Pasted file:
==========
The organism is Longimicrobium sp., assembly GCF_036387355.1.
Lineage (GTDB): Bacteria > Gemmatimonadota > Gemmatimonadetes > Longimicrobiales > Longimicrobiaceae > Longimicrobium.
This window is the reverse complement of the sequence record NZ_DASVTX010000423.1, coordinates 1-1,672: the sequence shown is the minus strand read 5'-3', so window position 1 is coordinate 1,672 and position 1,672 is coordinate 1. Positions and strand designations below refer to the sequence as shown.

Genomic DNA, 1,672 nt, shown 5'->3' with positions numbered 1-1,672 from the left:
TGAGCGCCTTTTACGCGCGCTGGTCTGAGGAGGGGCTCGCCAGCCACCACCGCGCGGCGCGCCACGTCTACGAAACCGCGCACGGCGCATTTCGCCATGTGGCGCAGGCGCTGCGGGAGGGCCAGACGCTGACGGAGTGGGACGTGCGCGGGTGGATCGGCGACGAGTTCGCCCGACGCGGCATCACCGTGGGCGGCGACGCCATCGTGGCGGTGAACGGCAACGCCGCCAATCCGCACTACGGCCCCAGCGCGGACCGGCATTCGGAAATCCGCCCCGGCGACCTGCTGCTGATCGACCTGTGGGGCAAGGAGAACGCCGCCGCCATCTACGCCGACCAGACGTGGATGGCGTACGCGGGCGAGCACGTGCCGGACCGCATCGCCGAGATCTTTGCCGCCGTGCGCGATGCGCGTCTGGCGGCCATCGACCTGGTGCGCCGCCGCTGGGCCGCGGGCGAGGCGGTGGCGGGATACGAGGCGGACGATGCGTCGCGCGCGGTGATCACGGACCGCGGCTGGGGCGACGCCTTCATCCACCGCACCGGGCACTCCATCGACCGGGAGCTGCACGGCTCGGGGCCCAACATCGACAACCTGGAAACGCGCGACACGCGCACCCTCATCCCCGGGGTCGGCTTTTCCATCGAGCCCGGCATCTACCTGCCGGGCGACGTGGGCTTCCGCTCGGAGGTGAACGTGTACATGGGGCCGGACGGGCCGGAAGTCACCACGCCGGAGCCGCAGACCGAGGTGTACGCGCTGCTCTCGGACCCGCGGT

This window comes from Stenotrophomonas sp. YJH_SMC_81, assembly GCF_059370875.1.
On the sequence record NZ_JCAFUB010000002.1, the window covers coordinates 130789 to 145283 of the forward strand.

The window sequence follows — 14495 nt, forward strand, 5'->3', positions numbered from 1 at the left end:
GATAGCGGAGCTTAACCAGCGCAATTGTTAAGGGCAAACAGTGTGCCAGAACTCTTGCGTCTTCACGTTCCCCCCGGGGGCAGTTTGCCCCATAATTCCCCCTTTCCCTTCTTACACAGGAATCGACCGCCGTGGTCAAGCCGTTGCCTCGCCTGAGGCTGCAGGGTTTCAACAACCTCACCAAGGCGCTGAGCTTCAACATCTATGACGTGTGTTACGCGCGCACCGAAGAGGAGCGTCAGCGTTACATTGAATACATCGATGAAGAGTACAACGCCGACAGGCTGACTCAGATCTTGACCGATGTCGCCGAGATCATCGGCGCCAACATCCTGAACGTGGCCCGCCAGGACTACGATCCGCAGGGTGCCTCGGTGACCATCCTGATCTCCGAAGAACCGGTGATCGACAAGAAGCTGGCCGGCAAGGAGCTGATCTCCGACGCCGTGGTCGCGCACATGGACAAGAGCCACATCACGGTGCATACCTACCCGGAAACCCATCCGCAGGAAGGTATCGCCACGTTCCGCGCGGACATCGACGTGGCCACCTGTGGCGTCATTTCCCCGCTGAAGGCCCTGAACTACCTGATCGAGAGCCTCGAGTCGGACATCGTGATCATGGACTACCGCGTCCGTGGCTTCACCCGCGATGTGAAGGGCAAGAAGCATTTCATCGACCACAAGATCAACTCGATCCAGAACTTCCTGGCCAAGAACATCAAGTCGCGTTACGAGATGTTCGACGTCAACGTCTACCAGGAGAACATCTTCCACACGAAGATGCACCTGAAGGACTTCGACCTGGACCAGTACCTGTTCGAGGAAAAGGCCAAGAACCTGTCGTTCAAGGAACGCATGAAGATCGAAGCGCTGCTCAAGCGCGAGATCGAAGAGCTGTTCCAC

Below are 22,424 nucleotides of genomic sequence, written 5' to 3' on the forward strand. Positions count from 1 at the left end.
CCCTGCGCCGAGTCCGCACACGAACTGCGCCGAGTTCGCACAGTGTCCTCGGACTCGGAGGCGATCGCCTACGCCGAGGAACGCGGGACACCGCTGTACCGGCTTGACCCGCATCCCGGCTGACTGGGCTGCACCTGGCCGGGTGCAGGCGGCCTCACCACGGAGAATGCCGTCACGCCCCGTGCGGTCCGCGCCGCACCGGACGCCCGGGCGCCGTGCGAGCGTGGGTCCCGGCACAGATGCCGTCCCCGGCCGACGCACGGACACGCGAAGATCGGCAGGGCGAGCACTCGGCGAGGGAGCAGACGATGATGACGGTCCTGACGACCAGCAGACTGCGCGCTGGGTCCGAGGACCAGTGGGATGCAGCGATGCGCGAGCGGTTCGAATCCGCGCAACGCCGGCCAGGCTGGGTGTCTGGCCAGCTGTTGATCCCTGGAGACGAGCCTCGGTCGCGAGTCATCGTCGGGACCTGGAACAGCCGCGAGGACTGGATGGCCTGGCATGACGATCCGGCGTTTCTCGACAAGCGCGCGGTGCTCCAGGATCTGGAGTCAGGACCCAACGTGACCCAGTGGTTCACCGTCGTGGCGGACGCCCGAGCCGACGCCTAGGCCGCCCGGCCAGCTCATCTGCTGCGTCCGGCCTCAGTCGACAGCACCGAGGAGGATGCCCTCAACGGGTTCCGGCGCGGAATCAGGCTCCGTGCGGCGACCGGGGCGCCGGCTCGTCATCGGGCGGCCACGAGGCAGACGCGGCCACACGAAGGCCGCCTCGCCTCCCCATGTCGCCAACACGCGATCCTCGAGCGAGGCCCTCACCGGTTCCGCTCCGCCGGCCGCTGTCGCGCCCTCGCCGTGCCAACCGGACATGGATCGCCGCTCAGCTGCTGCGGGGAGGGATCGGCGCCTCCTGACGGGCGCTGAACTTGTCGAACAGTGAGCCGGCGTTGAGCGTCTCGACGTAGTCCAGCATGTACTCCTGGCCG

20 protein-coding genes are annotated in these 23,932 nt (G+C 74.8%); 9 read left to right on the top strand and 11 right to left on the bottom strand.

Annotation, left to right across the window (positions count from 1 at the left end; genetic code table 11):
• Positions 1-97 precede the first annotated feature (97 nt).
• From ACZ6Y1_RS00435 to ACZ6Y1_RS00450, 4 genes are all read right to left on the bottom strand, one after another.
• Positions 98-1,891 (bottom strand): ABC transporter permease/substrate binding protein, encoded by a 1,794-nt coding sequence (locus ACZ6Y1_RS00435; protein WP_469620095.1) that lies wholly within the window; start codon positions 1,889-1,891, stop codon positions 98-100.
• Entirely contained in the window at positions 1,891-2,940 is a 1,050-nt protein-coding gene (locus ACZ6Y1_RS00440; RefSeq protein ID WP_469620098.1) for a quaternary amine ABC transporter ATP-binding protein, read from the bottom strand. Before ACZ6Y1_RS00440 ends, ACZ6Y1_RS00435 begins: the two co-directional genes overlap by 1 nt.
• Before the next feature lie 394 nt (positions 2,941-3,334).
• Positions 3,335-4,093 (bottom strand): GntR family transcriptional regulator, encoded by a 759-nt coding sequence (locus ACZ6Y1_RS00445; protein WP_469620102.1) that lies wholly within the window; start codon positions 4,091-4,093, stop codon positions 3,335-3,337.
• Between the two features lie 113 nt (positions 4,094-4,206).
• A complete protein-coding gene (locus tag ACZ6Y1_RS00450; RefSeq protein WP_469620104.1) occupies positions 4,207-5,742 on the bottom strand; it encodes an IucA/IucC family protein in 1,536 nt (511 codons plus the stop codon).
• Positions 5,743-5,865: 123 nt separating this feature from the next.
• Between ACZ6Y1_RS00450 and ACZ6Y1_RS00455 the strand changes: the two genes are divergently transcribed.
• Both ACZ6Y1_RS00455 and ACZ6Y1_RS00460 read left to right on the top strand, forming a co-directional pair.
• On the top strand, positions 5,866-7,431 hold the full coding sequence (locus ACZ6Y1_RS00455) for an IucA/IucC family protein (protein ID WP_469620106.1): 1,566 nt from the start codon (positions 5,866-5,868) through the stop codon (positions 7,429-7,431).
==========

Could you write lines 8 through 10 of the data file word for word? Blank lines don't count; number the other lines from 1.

The window sequence follows — 14495 nt, forward strand, 5'->3', positions numbered from 1 at the left end:
GATAGCGGAGCTTAACCAGCGCAATTGTTAAGGGCAAACAGTGTGCCAGAACTCTTGCGTCTTCACGTTCCCCCCGGGGGCAGTTTGCCCCATAATTCCCCCTTTCCCTTCTTACACAGGAATCGACCGCCGTGGTCAAGCCGTTGCCTCGCCTGAGGCTGCAGGGTTTCAACAACCTCACCAAGGCGCTGAGCTTCAACATCTATGACGTGTGTTACGCGCGCACCGAAGAGGAGCGTCAGCGTTACATTGAATACATCGATGAAGAGTACAACGCCGACAGGCTGACTCAGATCTTGACCGATGTCGCCGAGATCATCGGCGCCAACATCCTGAACGTGGCCCGCCAGGACTACGATCCGCAGGGTGCCTCGGTGACCATCCTGATCTCCGAAGAACCGGTGATCGACAAGAAGCTGGCCGGCAAGGAGCTGATCTCCGACGCCGTGGTCGCGCACATGGACAAGAGCCACATCACGGTGCATACCTACCCGGAAACCCATCCGCAGGAAGGTATCGCCACGTTCCGCGCGGACATCGACGTGGCCACCTGTGGCGTCATTTCCCCGCTGAAGGCCCTGAACTACCTGATCGAGAGCCTCGAGTCGGACATCGTGATCATGGACTACCGCGTCCGTGGCTTCACCCGCGATGTGAAGGGCAAGAAGCATTTCATCGACCACAAGATCAACTCGATCCAGAACTTCCTGGCCAAGAACATCAAGTCGCGTTACGAGATGTTCGACGTCAACGTCTACCAGGAGAACATCTTCCACACGAAGATGCACCTGAAGGACTTCGACCTGGACCAGTACCTGTTCGAGGAAAAGGCCAAGAACCTGTCGTTCAAGGAACGCATGAAGATCGAAGCGCTGCTCAAGCGCGAGATCGAAGAGCTGTTCCAC

Below are 22,424 nucleotides of genomic sequence, written 5' to 3' on the forward strand. Positions count from 1 at the left end.